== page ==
Shane J. Collins’ feature film debut took 19 months to make. They’re still working on the sound mixing, he said, earlier this month. Though the long days in an editing suite in Sligo have taken a toll, he seems upbeat.
Dub Daze, a multi-narrative coming-of-age story set in the north, south and centre of Dublin, follows three story threads.
In one, Dan and Baz look for kicks at the end of the school term. Meanwhile, students Jack and Séan arrive from Cork and feel out of their depth. And a young musician, Fi, struggles to make her mark on the local music scene.
The triple narrative of Dub Daze was something Collins honed in on at college but there’s some pragmatism to it too, he says, by phone. “Logistically, from a production point of view, you’re never going to get everyone on set at once.”
So, the film’s structure allows Collins to showcase “a whole generation of Irish actors”, he says.
Collins speaks highly of Mark O’Connor, the film director behind the hit Cardboard Gangsters, who has helped him find his screenwriting voice. “I’ve been very invested in television. I consider myself a writer first and foremost. The golden age of television is for writers,” he says.
Collins has worked on over a dozen short films and directed many of the actors who appear in Dub Daze before. The film was a chance to bring together a group of actors he believed in, he says.
Dub Daze features an ensemble cast of up-and-comers, including Ethan Dillon, Sam Lucas Smith, Leah Moore, and John Delaney.
The film’s narrative was born out of combining and expanding television pilots that Collins had been working on.
Dub Daze also draws on Collins’ earlier short from 2017, My City My Home. That picture treats viewers to a fast-paced and poignant trip through the city at Christmastime.
Collins’ sensibilities are on display in My City My Home, he says. It “was shot before Christmas on the Monday and I had it posted by Wednesday. It was guerrilla-style filmmaking.”
He had lived on the north side and south side, so he had a good feel for the city, he says. “I was trying to look for new locations that haven’t been on camera before … Trying to get a new look for that new generation of Irish filmmakers.”
He tried to scout out under-represented filming locations. “We shot in Fairview Park, the sound was a nightmare. We shot all around Fairview. I lived around there for about three or four years,” he says.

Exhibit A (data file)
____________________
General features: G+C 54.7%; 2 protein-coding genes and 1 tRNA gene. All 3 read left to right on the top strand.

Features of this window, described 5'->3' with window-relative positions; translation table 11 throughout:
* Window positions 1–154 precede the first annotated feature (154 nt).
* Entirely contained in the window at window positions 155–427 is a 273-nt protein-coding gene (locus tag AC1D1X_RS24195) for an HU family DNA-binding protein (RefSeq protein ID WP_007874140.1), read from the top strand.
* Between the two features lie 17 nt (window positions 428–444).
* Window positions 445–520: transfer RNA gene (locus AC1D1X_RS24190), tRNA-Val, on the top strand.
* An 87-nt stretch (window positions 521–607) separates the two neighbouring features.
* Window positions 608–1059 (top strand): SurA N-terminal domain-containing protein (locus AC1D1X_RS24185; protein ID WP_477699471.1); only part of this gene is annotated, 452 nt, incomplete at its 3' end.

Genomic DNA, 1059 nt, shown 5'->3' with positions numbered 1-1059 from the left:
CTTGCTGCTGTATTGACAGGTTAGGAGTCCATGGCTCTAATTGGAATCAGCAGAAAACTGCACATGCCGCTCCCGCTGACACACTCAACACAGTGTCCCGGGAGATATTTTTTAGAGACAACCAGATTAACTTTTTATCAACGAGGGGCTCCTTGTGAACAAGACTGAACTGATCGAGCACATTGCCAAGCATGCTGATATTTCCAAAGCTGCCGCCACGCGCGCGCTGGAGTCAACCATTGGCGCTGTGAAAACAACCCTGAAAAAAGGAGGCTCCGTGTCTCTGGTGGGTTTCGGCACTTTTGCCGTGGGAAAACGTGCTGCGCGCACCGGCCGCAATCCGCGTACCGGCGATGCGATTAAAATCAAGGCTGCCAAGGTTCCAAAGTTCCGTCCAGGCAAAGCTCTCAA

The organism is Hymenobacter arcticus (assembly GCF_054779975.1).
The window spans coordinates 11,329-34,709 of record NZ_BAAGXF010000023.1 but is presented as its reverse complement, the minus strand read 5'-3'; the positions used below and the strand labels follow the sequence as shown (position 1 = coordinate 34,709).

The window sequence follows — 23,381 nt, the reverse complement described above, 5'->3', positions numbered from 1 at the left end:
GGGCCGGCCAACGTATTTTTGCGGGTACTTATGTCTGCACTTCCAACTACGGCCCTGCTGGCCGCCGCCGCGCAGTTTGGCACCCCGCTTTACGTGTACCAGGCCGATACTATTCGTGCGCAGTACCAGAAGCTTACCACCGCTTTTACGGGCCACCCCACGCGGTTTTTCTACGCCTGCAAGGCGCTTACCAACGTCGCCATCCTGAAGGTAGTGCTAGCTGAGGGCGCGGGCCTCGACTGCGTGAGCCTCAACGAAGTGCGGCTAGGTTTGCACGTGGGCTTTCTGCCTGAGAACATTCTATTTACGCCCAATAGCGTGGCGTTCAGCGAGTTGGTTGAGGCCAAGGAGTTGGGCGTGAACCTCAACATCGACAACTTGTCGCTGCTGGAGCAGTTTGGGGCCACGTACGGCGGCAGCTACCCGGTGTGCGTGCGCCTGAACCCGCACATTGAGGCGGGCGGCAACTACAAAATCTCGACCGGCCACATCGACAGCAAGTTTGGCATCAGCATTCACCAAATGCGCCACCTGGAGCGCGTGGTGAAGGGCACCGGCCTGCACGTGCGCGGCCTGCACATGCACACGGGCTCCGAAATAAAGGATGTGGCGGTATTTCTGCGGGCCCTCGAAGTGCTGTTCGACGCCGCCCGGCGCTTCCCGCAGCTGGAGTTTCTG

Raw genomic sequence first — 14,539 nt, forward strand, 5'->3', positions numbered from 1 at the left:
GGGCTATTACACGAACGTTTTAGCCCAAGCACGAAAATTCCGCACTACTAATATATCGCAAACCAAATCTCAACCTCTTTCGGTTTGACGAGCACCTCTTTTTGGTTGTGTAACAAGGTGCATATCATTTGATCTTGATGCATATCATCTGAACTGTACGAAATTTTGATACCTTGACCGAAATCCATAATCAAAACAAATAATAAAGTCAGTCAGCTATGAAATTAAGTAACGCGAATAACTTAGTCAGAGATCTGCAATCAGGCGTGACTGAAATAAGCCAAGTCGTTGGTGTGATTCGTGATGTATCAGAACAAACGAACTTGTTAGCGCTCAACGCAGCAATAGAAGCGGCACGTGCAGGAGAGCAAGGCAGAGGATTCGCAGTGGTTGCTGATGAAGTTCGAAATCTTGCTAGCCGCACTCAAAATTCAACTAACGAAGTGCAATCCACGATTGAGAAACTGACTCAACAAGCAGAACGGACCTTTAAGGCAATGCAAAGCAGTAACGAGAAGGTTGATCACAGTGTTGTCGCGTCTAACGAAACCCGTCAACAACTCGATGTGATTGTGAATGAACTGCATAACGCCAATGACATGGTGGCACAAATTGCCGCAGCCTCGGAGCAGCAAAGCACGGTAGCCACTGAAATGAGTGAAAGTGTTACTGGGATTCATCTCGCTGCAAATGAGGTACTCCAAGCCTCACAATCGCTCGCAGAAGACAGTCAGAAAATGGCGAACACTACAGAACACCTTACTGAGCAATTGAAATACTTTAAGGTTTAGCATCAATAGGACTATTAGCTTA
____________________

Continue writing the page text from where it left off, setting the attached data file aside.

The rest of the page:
Collins’ “guerillamaking” shooting style is all about guts, he says. “People like John Carney and Ian Fitzgibbon really set the bar so high. Things have changed, in the case of technology, people can go out and shoot anywhere with a camera,” he says.
If anybody can take slick videos with their phone, that means stand-out films really have to be strong story-wise, he says. “So the story is what’s important to me.”
Because Collins draws on personal experience, his films have an on-the-ground authenticity. “You take what you know, you write it,” he says. “As a Dubliner, or, as an Irish filmmaker, you want to see that the representation isn’t a rip-off or a cash grab. You want it to be genuine and to have some integrity.’
There are other influences at play too in Dub Daze. Collins pays homage to Richard Linklater’s Dazed and Confused.
Music is key to any coming-of-age story, says Collins. He beams about the soundtrack’s musicians: “The wealth of musical talent in the film, I believe that they all have a big future ahead of them.”
Dub Daze features music by Brame & Hamo, Bantum, This Side Up, Laurie Shaw, Makings, Sammy Dozens, Majestic Bears and many more besides.
Collins also tells of his love of comedy. “I’m a massive Garry Shandling fan. To me the ability to make people laugh is so difficult. And some of the jokes … you’re not going to hit them. Filmed comedy is tested so much. We didn’t get to do that with Dub Daze. There is drama in the film, but I hope that people come out of it having had a good time.”
Collins sees the recent wave of Irish cinema as a new high point for comedy on film. “We’re punching above our weight. For me, with an interest in comedy, people like Peter Foote are really putting us on the map. I feel that film-wise, the support that the government is giving Screen Ireland gives me hope that a new wave of filmmakers will get opportunities.”
Why was Dub Daze self-funded? Collins is pragmatic. Everyone’s looking for funding, he says. “For me it was a case of funding it myself because if I was going to ask actors, musicians and crew to work on the film for free I couldn’t go out and then ask for money as well. If I was going to do this I had to do it off my own bat.”